Ethics and the Business Executive: A Case Study of BP
The corporate history of BP has transcended several phases of struggle and prosperity spanning over a century. William D’Arcy, a wealthy Englishman who had invested all his savings in the quest for oil in the Middle East initial and operated under the corporate name Anglo Persian Oil, founded BP. The change of name to BP was necessitated by the need to capture global markets. BP was the first oil firm to recognize the challenges of global farming and to shift its strategy towards cleaner forms of energy (Pg 1). However, the company has had its fair share of ethical challenges in its operational history that has seen the company sink nearly to bankruptcy. A good example is the explosion of the Deepwater Horizon rig in the Gulf of Mexico, which is one of the greatest offshore oil tragedies in history (Pg 1).
BP Ethical Issues
However, BP has had its fair share of ethical issues even as it continues striving to be a profitable and responsible company. In 2005, an explosion occurred at one of the company’s refineries located in Texas City, which caused the death of 15 employees and injured 170 others. This explosion was caused by a leak of hydrocarbon liquid and vapor (Pg 344). The Southern District of Texas invoked the Clean Air Act and found BP guilty of violations and the company was ordered to pay $50 million in fines. Both an internal investigation and a report released by the government indicated that this accident could have been prevented if the company had not cut down on its maintenance costs at the expense of safety. This happened at a time when the company was still wrestling with accusations from its traders that it was manipulating the price of propane in the market by holding back on supplies.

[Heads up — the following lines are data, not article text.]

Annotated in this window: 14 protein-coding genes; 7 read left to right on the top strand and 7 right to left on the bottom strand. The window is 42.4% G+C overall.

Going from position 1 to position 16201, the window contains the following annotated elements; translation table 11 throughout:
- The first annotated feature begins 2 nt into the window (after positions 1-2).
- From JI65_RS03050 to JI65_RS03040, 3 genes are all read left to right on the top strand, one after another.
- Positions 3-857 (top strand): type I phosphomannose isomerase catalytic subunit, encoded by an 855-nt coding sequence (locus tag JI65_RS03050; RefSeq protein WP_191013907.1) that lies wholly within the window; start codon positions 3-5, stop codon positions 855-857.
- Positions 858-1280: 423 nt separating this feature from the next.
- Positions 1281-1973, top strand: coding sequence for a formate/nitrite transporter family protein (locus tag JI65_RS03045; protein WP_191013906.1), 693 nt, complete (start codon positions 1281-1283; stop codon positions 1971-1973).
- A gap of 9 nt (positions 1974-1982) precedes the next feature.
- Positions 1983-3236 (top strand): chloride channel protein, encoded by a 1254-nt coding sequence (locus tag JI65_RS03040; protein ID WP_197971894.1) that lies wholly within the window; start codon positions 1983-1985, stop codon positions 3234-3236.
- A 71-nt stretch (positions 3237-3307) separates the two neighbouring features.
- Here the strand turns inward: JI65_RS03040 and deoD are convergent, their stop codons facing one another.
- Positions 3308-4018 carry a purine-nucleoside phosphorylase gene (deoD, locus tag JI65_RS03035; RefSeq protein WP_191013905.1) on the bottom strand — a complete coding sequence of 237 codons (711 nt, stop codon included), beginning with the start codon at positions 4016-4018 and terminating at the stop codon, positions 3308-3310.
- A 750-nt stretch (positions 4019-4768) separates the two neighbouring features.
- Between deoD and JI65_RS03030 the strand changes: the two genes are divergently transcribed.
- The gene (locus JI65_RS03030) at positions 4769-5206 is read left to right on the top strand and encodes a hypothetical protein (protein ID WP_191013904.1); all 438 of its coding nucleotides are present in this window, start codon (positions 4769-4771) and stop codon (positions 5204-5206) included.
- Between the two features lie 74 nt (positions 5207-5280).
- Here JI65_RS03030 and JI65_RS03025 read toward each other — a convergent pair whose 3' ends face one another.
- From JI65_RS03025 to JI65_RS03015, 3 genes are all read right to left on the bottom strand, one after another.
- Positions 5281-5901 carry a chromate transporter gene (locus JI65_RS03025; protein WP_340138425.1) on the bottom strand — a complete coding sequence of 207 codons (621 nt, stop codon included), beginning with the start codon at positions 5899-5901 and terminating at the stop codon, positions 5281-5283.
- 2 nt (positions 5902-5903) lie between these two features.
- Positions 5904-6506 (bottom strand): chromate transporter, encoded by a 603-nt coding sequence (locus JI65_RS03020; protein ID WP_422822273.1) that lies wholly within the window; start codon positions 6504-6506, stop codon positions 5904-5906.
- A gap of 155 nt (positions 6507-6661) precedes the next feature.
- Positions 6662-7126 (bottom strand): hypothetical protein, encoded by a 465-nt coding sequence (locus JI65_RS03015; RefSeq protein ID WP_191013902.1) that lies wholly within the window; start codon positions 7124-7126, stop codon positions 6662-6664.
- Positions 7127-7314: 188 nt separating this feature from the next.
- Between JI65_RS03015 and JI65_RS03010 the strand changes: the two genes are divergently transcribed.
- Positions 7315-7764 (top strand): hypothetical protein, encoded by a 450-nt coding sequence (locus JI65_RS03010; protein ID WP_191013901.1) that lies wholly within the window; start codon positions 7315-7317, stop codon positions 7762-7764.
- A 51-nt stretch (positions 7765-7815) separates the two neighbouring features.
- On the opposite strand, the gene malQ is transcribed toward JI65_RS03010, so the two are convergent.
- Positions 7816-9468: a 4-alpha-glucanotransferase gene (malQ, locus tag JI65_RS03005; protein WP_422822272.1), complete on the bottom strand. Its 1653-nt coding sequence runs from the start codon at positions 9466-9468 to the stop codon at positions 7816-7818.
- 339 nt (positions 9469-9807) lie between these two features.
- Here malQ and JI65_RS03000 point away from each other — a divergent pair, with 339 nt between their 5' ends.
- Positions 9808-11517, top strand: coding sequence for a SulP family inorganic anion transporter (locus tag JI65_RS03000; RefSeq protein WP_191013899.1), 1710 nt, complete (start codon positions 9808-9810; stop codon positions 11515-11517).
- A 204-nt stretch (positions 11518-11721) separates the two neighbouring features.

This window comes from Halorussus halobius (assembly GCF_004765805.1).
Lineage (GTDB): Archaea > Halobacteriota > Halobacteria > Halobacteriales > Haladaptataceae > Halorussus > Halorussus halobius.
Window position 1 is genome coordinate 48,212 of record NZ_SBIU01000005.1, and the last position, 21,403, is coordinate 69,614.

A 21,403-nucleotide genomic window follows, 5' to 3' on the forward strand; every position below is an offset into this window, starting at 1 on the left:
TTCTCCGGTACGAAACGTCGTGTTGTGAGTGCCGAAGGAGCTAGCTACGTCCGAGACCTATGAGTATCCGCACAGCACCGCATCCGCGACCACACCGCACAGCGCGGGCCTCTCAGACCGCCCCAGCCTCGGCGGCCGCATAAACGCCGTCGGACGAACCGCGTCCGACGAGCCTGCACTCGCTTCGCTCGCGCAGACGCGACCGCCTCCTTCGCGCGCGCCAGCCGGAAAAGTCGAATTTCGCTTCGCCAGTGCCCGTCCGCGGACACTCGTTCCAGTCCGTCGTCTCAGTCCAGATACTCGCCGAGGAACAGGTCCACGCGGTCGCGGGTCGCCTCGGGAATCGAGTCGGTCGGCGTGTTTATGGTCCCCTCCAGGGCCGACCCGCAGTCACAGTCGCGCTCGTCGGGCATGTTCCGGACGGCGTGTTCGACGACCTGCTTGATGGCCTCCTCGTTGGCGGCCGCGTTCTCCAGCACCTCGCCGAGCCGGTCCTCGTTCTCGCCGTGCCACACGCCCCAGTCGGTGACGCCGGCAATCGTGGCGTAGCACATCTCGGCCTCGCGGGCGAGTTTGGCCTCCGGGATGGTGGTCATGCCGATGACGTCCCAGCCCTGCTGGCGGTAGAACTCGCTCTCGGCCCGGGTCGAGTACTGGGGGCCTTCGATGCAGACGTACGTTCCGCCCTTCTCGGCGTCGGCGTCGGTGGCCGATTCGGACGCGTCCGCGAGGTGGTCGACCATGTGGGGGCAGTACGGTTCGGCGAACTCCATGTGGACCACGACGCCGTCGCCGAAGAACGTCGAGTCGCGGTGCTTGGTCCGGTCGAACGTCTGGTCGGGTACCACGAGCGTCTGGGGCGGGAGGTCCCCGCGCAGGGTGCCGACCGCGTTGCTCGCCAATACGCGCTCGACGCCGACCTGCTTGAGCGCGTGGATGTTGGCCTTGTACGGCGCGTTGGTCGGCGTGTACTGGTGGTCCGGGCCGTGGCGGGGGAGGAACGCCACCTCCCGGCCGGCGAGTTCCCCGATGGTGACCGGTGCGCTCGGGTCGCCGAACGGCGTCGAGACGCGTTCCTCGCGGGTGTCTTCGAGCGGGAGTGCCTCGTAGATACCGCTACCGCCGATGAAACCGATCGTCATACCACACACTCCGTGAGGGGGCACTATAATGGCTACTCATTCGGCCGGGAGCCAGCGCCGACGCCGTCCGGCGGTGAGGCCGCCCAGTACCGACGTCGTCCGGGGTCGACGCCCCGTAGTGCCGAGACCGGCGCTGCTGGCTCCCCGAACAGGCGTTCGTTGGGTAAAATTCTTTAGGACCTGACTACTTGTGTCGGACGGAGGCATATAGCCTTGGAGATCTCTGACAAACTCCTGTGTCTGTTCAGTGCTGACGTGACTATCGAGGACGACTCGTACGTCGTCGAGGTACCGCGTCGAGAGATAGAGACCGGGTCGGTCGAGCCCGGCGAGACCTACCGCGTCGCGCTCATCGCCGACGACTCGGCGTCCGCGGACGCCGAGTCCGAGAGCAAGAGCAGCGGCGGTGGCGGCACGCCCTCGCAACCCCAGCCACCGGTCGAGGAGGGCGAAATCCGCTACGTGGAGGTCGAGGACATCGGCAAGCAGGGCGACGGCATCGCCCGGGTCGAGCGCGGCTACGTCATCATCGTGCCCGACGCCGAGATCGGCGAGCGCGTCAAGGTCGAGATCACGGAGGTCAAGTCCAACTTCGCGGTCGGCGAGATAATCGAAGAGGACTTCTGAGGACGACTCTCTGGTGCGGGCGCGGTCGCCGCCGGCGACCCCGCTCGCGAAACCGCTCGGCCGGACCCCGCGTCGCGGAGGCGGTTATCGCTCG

In March to August 2006, the company was again found guilty of violating the Clean Air Act in Alaska when its pipelines leaked over 200, 000 gallons of crude oil and later 100,000 gallons. The company paid $12 million worth of criminal fines, $4 million to the National Fish and Wildlife Foundation, and $4 million as criminal restitution to the lake of Alaska. It was later fined $25 million for violating the clean Air Act (Pg 344). The company could have prevented these explosions through regular inspection and cleaning of its pipes, which the company was not doing. In 2007, the company was again in the wrong books and was charged for violating the Commodity Exchange Act and committing mail and wire frauds when it created an artificial scarcity of propane and then sold it off at inflated prices. The company faced an over 20-count indictment in a Chicago Court and paid fines of over $300 million in criminal penalties, the U.S. Postal Inspection Consumer Fraud, and civil penalties to Commodity Futures Trading Commission (Pg 344).
BP has to make a choice between short-term profits and protecting the people and the environment. English philosopher Jeremy Bentham introduced a new ethical reference when he argued that ethical behavior was not merely a matter of pleasing God, but of bringing about as much happiness as possible for the greatest number of people. A close follower of Bentham by the name John Stuart Mill would later bring forth the ethical approach known as utilitarianism, which states that the right manner of behavior in a given situation involves choosing the alternative that is likely to cause the greatest overall good. Cost-benefit analysis, the sort of efficiency calculation that is a common feature in business decision-making like BP could have used to assess the profitability of deepwater oil production is based on overtones of utility.
Utilitarianism requires us to compare the harms and gains of an action not just for the one making the decision but also for all those who will be affected by that decision. In the situation of BP, this would have meant at the least not just weighing the effects that the decisions will have on the company’s investors, hence improving the bottom line, but also looking at the likely effects on other important stakeholders. From a utilitarian perspective, one has to evaluate both short term and long-term consequences to these stakeholders, paying close attention to the size of each group, the nature of the effects on each group, and the likelihood that particular consequences would actually occur. The ultimate criteria would be to consider a decision as ethical if the benefits accruing from that decision apparently outweigh the harms that we would identify from the decision.